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Choice of Brennan a cause for worry

Security hawks should not wreck Obama’s promise to help build a multilateral and cooperative world

Gulf News

American President Barack Obama must make sure that his administration is working for the multilateral and open world that he claims he supports. The final announcements of his security and foreign policy team are troubling as they show the political control of the military and CIA going to hawks, who may fail to keep the ambitions of their mission-led generals within the political bounds of the Obama administration’s declared aims.

It is worrying that Obama has nominated John Brennan, his counter-terrorism adviser, to be the head of the CIA. Brennan was the architect of the drone strikes on Afghanistan, Pakistan, Somalia and Yemen and confirmed his destructive attitude when he announced that in his new position, he would hope to “make it my mission to ensure the CIA has the tools it needs to keep our country safe”. This is from the man who Obama hesitated to nominate to head the CIA in 2008 for fear of questions over his complicity in the CIA’s torture tactics, which the American government calls “enhanced interrogation techniques”.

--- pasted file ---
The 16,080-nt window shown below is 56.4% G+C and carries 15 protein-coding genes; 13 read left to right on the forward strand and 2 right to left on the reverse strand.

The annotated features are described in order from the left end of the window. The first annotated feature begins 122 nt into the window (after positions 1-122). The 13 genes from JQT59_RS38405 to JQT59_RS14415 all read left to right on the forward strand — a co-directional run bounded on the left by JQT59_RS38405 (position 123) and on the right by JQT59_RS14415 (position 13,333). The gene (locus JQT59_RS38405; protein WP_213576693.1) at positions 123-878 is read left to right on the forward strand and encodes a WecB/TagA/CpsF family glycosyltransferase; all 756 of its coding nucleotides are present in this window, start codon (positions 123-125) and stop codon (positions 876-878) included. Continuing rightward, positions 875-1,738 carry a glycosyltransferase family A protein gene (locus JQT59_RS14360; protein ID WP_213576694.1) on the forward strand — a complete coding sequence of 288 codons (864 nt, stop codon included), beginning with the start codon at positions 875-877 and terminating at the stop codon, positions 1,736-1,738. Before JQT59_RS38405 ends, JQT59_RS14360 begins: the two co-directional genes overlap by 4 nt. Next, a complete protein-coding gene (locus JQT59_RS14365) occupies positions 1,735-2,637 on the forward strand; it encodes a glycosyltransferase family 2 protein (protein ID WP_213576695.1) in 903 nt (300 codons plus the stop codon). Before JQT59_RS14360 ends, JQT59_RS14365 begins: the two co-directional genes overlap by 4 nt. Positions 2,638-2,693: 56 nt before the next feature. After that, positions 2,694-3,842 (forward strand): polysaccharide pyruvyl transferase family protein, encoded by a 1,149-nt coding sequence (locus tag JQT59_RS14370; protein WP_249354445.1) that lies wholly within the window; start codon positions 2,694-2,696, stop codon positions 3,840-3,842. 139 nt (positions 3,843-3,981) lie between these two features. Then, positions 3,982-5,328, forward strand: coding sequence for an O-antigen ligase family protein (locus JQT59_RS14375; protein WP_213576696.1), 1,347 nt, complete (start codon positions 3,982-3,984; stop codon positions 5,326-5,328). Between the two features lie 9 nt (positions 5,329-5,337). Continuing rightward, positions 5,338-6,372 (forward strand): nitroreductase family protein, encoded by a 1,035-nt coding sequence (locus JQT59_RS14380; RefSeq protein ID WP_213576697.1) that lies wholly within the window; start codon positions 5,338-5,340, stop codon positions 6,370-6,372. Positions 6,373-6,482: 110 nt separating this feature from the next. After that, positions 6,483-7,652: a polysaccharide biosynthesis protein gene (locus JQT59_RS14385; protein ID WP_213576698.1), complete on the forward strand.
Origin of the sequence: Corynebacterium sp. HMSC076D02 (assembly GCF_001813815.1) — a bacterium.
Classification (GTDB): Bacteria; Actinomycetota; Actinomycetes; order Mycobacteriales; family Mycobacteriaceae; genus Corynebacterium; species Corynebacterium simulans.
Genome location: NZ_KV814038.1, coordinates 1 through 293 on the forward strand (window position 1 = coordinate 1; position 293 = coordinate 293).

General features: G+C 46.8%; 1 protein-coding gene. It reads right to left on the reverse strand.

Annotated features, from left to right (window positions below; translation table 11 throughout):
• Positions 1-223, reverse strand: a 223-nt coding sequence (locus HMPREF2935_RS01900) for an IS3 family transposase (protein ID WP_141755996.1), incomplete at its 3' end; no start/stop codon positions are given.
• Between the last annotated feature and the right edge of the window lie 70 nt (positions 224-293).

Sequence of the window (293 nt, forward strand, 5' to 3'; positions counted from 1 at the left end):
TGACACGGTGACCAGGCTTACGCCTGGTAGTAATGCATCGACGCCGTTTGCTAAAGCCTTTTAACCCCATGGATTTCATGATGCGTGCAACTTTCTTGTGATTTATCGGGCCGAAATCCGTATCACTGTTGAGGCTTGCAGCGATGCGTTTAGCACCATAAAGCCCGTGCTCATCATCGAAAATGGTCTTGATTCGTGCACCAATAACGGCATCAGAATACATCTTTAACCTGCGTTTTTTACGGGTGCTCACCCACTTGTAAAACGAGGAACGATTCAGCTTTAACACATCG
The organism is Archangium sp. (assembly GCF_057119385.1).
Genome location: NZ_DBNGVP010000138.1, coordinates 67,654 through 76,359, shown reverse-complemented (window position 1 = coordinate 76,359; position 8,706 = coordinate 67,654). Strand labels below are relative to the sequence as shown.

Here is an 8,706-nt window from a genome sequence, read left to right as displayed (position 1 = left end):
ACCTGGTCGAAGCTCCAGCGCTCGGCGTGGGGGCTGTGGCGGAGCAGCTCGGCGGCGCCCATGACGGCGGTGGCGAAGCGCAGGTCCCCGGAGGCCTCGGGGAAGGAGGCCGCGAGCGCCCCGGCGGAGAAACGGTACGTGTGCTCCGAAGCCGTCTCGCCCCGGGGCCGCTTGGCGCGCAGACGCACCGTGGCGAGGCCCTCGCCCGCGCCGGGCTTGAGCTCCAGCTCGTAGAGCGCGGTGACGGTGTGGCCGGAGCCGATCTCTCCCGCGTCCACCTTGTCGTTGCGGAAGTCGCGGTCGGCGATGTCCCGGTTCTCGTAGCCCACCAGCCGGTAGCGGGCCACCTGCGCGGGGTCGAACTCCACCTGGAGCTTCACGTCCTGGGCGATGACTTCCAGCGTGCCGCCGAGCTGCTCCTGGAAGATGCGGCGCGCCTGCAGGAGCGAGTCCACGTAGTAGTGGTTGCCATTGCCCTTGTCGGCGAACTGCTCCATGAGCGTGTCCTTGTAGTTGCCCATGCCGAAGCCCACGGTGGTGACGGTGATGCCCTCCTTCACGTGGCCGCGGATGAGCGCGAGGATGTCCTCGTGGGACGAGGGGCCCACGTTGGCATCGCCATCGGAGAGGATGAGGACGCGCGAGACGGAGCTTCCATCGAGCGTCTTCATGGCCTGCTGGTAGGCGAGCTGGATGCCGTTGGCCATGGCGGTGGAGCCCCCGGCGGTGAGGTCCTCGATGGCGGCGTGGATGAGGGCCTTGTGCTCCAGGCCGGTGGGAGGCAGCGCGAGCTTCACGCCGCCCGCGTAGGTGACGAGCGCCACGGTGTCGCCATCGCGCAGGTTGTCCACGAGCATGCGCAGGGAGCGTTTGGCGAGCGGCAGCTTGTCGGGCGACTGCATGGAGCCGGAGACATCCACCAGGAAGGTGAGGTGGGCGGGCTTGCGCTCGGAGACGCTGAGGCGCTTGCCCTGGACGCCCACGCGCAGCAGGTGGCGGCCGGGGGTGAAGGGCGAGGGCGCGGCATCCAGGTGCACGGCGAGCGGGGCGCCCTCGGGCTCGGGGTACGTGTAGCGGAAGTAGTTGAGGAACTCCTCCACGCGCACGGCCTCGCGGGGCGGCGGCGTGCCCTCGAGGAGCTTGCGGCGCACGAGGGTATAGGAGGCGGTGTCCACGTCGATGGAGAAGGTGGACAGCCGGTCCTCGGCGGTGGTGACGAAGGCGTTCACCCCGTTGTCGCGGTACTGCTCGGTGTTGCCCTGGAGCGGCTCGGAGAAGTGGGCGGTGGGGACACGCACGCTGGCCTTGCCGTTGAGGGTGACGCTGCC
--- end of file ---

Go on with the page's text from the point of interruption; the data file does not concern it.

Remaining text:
However, Brennan’s nefarious skills might be balanced out by Obama’s two other nominations: Republican Senator Chuck Hagel as Secretary of Defence and John Kerry as Secretary of State. Both have a wide awareness of foreign policy issues and have shown independence of mind, such as when Hagel broke the mould by condemning intimidation of US politicians by “the Jewish lobby”.

The real challenge is that these politicians must relaunch Obama’s lacklustre performance in the world outside the US. They have to impose a multi-lateral and cooperative spirit on American foreign policy. They should avoid the embarrassing flip-flops over the Arab Spring, as Obama supported some protesters, but not others. Above all, they should not let a deliberately hawkish defence policy become Obama’s insurance policy against attacks from the Republicans, who will certainly want to use foreign affairs to make Obama seem indecisive, as the real political struggle in the US focuses on the domestic economy and the lingering fiscal cliff.